If you try installing AV onto your compromised PC, any rootkit worth its salt will cripple the AV and Microsoft update, so with most current malware fixing the compromised install while its running is futile. You might feel like you've got somewhere but it will be back.

Once you're back up and running, before you use email or a web browser get the machine patched and up to date, ideally from behind a firewall and before you run any email programs or you'll likely get hit by a zero-day exploit before you finish downloading the updates. Get AV and a software firewall installed (Avast and ZoneAlarm do free versions) and never open emails you're not expecting to receive.

Make sure you keep you applications patched and up to date too e.g. Adobe Reader and Flash are popular attacks at the moment.
Logged

inewham
Board Moderator
Trade Count: (+1)
*****
Offline Offline

Posts: 380


Location: Nottingham, UK

WWW
« Reply #4 on: May 17, 2010, 12:13 AM »

BTW are you sure your machine has been compromised - many bots forge the from address so if someone has told you they've received an spam form you it maybe that just the from address was forged to look like it came from you. You will also see back scatter from failed emails when this happens.
Logged

ET
Trade Count: (+16)
***
Offline Offline

Posts: 122

Location: Seattle WA Earth

WWW
« Reply #5 on: May 17, 2010, 05:43 AM »

BTW are you sure your machine has been compromised - many bots forge the from address so if someone has told you they've received an spam form you it maybe that just the from address was forged to look like it came from you. You will also see back scatter from failed emails when this happens.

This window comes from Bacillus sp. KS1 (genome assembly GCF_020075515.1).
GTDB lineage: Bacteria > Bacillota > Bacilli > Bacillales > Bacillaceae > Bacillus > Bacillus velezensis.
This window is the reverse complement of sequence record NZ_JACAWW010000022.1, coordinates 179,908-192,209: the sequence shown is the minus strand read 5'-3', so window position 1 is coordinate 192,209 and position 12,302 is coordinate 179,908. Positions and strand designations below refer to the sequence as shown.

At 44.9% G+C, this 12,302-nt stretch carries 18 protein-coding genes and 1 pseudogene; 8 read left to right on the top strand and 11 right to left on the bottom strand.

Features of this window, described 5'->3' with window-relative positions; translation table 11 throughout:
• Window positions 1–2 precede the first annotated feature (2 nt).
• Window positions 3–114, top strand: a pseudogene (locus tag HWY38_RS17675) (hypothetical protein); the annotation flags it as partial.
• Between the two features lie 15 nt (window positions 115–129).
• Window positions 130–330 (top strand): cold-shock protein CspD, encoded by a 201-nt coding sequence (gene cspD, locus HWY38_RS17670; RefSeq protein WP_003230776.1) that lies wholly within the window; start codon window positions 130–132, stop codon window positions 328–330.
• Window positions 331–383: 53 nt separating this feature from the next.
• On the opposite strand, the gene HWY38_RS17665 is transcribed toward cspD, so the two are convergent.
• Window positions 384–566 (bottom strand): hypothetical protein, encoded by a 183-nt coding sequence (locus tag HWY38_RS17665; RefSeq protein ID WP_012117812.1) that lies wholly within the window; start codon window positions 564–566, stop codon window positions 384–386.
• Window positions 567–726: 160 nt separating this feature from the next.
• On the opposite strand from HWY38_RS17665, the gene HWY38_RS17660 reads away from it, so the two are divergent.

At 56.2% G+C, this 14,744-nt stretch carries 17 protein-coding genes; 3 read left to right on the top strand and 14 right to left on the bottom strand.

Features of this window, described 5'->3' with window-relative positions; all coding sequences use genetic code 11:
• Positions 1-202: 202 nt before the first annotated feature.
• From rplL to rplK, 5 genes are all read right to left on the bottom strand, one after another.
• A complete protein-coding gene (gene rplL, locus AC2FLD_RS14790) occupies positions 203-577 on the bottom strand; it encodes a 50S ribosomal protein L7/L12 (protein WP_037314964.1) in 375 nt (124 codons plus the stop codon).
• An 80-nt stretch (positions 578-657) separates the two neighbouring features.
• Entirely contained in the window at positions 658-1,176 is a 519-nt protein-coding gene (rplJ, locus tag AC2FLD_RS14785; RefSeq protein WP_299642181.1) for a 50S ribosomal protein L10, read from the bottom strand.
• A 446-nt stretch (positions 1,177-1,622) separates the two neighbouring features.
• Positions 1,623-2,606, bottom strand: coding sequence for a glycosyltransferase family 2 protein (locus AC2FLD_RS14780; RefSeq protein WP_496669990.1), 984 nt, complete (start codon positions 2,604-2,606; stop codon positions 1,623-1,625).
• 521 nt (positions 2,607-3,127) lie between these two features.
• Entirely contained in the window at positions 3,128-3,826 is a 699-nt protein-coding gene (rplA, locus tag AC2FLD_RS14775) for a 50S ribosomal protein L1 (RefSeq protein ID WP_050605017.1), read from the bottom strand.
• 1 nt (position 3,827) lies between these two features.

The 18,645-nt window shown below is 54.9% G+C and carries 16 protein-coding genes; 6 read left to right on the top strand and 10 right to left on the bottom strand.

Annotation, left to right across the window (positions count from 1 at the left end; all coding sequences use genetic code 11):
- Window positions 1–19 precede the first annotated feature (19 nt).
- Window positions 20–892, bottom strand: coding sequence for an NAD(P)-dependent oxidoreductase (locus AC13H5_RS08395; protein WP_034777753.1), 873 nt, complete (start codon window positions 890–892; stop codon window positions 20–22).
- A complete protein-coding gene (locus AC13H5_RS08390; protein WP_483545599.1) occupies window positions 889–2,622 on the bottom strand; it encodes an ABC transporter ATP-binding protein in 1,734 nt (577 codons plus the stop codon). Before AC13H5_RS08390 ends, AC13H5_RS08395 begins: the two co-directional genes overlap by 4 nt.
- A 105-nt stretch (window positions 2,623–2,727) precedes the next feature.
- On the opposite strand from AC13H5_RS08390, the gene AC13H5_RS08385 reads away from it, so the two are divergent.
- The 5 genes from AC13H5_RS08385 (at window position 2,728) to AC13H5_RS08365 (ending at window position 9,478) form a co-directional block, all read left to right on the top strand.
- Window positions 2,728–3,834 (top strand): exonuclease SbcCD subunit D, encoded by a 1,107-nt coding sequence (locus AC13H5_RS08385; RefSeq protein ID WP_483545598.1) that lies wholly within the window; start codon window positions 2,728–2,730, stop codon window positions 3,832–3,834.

It’s some sort of a spam and I started noticing “Delivery Status Notification (Failure)‏” from old emails.  Nothing in the header but just a link to the site.  (I have the site address if anyone is curious)         

So how the heck are they, or it, is able to get to my address book?

Working on some of the tips you guys mentioned.  Thanks.
Logged
inewham
Board Moderator
Trade Count: (+1)
*****
Offline Offline

Posts: 380


Location: Nottingham, UK

WWW
« Reply #6 on: May 17, 2010, 06:12 AM »

It’s some sort of a spam and I started noticing “Delivery Status Notification (Failure)‏” from old emails.  Nothing in the header but just a link to the site.  (I have the site address if anyone is curious)         

So how the heck are they, or it, is able to get to my address book?

What leads you to believe someone has your address book? Are the failure notifications only from people in your address book or from all sorts of people?

It is common for spam bot to use lists of valid addresses, maybe yours, I know mine was used once, to fake the from part.

So they send thousands of get your 'cheap viagra here' emails with the from part set as say, ian@iannewham.com (I know, bring it on, it wont be the first time  Roll Eyes ) then I saw a million and one failure DSNs from all over the world for about a month.

No one had hacked my machine, it was just back scatter from spam with a forged from address - if that's what is happening to you, all you can really do is weather the storm for a while. Its quite common.

Logged

kiteking
Trade Count: (+11)
****
Offline Offline

Posts: 902


Location: Brookings, OR)

WWW
« Reply #7 on: May 23, 2010, 09:58 PM »

Here is some good advise on keeping you safe on the net


Five Ways to Keep Online Criminals at Bay
from the NY Times  Wednesday May 19, 2010, 7:45 pm EDT

THE Web is a fount of information, a busy marketplace, a thriving social scene — and a den of criminal activity.

Criminals have found abundant opportunities to undertake stealthy attacks on ordinary Web users that can be hard to stop, experts say. Hackers are lacing Web sites — often legitimate ones — with so-called malware, which can silently infiltrate visiting PCs to steal sensitive personal information and then turn the computers into “zombies” that can be used to spew spam and more malware onto the Internet.